Why “Wolf of Wall Street” is a profoundly moral film

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Leonardo DiCaprio stars as Jordan Belfort in "The Wolf of Wall Street" - Photo courtesy Goksan Ozman via Flickr (http://bit.ly/1f8DMGz)

Leonardo DiCaprio stars as Jordan Belfort in "The Wolf of Wall Street" - Photo courtesy Goksan Ozman via Flickr (http://bit.ly/1f8DMGz)

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It set the record for most uses of the ‘F’ word in any film (506, if you’re counting). There are more drugs than you could shake a stick at, and with the drugs come sex–lots and lots of sex. In one particular moment of triumph (spoiler alert), Jordan Belfort’s (Leonardo DiCaprio’s) wife opens a limousine door […]

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  • Bill

    On the one hand you say that Belfort’s activities “should be objectionable to any viewer” and then you observe “the amount of laughter at his antics I heard in the theater made me think plenty of people saw him as a sort of twisted hero”

    I don’t think films need to further normalize a culture of dissolution in order to teach us a lesson. As you observed, the lesson is lost on an awful lot of people watching the film.

    I’ve learned the lesson and so will avoid the film.

  • Sheryl

    Are you serious – a profoundly moral movie? I totally disagree with your assessment. I watched the movie for approximately one hour before I couldn’t take it any longer and walked out. I considered staying longer, hoping there would be some redeeming value to the movie; but by that point, I didn’t care if there was. I had seen way too much. Doesn’t it say in the Bible that we need to be careful of what we see and listen to? To guard our hearts? It was my own ignorance going to see this movie without researching first what I was going to see. I won’t make that mistake again. I don’t feel Martin Scorcese needed to use such graphic details of all the drugs, sex, nudity, and violence in order to get his point across. Have we sunk so low in our society that this is considered entertainment? As stated on movieguide.org, this movie is “orgiastic excess”. Guard your hearts and do not see this movie!!!!!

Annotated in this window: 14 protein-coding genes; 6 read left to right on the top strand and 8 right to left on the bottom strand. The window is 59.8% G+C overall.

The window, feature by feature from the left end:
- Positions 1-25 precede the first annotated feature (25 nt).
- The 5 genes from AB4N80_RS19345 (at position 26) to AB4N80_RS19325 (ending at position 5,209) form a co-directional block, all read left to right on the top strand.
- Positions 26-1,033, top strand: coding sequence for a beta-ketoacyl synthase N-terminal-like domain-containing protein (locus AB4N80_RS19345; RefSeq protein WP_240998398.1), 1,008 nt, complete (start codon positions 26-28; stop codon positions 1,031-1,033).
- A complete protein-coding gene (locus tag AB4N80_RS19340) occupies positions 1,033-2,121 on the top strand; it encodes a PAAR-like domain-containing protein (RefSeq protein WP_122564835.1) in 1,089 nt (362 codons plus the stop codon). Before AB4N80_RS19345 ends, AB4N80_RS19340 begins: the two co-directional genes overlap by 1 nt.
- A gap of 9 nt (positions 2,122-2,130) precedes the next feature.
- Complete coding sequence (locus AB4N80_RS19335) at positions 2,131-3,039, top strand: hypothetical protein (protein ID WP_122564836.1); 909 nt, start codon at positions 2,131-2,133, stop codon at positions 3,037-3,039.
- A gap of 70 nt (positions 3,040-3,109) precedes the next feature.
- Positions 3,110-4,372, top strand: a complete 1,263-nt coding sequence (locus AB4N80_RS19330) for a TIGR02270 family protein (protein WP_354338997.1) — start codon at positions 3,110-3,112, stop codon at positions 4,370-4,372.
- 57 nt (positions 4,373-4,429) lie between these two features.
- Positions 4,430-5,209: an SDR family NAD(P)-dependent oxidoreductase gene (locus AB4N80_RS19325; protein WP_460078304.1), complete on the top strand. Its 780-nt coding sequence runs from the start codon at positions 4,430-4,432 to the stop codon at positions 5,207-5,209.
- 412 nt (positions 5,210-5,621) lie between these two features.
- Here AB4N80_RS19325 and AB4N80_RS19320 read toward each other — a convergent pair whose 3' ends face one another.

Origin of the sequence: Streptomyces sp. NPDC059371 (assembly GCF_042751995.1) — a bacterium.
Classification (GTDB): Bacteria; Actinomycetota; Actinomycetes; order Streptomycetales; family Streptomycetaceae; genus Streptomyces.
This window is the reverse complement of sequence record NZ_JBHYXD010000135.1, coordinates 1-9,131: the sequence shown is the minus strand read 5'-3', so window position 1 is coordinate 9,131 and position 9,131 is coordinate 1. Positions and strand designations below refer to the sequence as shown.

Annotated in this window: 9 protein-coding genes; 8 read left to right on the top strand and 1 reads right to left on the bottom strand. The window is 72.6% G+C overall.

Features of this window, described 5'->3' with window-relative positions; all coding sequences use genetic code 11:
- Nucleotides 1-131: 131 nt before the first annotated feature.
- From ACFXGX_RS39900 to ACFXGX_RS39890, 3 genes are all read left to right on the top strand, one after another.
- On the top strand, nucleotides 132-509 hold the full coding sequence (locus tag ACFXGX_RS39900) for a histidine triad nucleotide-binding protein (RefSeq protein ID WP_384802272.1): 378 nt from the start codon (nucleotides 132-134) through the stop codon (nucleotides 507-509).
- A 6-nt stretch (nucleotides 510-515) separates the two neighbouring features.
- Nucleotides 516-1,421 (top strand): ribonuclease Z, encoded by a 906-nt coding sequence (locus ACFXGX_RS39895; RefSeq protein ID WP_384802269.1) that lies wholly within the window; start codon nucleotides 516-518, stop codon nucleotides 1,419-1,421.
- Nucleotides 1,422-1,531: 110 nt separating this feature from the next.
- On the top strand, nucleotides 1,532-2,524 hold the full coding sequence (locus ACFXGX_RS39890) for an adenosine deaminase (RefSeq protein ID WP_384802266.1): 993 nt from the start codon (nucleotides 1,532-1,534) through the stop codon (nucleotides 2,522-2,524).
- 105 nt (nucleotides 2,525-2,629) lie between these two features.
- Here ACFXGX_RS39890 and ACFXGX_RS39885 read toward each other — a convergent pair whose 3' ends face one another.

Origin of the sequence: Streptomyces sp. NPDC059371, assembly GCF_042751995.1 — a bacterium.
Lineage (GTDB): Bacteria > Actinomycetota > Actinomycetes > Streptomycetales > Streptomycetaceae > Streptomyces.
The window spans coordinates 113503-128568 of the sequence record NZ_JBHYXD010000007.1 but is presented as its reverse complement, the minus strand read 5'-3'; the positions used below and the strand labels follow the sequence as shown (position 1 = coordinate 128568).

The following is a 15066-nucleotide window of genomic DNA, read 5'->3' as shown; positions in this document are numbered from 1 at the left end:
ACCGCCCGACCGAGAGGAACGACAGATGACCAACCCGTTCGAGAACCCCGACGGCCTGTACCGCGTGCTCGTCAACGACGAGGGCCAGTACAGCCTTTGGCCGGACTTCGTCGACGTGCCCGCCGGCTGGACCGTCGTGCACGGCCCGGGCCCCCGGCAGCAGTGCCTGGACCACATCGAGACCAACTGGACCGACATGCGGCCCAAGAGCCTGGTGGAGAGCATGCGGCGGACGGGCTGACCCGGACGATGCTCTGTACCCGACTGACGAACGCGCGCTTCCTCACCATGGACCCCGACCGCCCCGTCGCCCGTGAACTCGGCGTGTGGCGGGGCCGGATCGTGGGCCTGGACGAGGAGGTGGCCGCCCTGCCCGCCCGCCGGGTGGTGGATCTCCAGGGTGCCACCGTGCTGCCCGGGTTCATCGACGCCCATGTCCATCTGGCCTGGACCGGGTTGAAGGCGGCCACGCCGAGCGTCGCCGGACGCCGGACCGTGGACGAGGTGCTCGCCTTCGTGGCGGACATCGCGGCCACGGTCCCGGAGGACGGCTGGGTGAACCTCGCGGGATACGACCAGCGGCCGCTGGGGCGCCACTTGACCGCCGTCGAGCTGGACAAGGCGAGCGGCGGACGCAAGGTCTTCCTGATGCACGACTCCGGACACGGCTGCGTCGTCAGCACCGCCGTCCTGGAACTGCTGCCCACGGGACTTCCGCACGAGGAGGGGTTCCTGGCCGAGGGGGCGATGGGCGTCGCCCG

• Rob Bear

    I wonder to what extent this portrays the life of the so-called 1%?

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  • Ben Sona

    You walked out of the movie and yet you pass judgement? You missed the entire second and third acts when Belfort loses everything including his soul. The final shot is haunting and challenges the audience.
    You reaction is exactly what’s wrong with America. We don’t want honesty in film. We want sugar coated fantasies that every person will redeem himself. We don’t want to believe that everyone one of us could be seduced by power, but we can.
    Honesty is morality. Maybe the Wolf is one of the moral films you could watch.

  • Here’s a question: Why do we need to roll in the mud to see the dirt? No one needs to watch filth in order to see a so-called moral message. Calling this movie a “profoundly moral film” is the quintessential example of perfuming the pig. It’s as sensible as saying we should spend a million bucks to go mining for a ounce of gold. To accept this film as an altruistic moral lesson against greed and corruption, requires us to ignore the very real fact that it, too, is a filth for profit capitalistic venture.

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  • Aaron Ladd

    Ease Your Conscience By Finding The Gospel Theme™ In Any Filthy Movie.

    http://babylonbee.com/news/ease-your-conscience-by-finding-the-gospel-theme-in-any-filthy-movie/